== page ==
Fuel tank at the back to keep the front-end light. Look down to see some serious inverted WP forks (such you will find on certain orange dirt bikes), and an adjustable preload on the shock. I don't think it's a coincidence that the button to put the bike into the lively 'enduro' mode is within reach of your right thumb, without even rolling off the throttle. And it's the same story on the clutch side. Hit one conveniently placed button and the traction control is off. Hold it a little longer, and so is the ABS.
Now crack open the throttle and either the front is coming up, or the tail will be wagging - all depending how much traction there is. Then, as the revs climb, you realize that the 'boring parallel twin' comes alive after 6000rpm - and then she's angry! You will even get some snap-crackle-and-pop out of the stock exhaust when you inevitably need to roll off. I'm yet to find the rev limiter, and trust me - I've tried. BMW hid a dirt bike just beneath the surface of this business-like bike. And after all the fun and games, you have a GS to take you home.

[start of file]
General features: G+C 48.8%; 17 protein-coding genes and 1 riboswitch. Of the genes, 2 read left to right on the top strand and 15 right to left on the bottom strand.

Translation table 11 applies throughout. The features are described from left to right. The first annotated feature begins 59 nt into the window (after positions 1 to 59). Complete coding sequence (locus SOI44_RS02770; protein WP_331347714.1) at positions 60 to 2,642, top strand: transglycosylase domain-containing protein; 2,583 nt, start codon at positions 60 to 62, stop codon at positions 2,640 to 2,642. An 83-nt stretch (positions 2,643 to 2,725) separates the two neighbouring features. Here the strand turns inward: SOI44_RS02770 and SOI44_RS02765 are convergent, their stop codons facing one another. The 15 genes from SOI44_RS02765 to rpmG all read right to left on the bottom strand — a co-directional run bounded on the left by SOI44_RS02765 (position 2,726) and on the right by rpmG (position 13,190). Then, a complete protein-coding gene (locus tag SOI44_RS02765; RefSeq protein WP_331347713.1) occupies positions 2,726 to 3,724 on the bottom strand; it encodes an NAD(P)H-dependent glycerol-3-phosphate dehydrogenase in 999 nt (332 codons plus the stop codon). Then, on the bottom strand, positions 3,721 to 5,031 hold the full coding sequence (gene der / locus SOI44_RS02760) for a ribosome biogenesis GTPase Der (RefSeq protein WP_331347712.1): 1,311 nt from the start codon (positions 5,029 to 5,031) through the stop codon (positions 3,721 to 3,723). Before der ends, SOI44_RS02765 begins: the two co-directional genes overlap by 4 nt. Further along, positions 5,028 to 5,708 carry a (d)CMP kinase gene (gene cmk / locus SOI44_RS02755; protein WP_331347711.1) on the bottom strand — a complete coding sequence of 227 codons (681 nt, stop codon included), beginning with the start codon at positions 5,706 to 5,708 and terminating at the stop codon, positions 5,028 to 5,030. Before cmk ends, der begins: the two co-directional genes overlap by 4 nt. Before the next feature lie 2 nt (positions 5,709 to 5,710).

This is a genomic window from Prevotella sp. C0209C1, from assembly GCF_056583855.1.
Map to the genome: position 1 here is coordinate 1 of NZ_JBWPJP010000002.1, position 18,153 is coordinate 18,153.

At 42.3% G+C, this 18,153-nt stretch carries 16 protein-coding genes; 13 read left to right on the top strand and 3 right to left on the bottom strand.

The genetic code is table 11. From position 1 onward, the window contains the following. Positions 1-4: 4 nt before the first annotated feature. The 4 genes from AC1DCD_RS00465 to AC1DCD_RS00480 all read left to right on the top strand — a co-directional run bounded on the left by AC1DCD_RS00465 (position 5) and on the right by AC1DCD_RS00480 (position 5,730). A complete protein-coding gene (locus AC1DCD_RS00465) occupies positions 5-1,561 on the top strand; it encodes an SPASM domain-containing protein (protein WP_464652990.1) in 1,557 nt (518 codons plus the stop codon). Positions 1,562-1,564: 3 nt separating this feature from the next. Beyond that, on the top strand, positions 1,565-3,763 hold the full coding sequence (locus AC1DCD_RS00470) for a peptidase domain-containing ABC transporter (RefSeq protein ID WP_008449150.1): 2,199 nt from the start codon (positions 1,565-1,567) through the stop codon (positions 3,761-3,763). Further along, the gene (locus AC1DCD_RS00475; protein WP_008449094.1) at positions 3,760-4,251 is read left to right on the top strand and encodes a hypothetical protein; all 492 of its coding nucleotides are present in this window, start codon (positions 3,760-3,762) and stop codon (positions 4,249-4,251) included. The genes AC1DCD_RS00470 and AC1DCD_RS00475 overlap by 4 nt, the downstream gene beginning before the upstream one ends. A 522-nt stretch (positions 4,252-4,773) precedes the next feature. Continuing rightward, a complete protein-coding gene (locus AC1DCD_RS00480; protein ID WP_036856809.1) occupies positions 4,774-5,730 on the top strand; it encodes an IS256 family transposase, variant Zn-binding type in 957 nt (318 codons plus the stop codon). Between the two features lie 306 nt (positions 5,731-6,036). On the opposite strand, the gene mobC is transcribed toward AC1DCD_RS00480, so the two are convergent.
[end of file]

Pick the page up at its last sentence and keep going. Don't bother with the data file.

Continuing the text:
In good time I will be able to comment on what this bike is like to live with, but for now, it's all about how it makes me feel. This is probably the most important thing about any bike, and this BMW passes with the highest honours.
Rowan Page is the co-founder and co-editor of the motorbike blog On Any Sunday.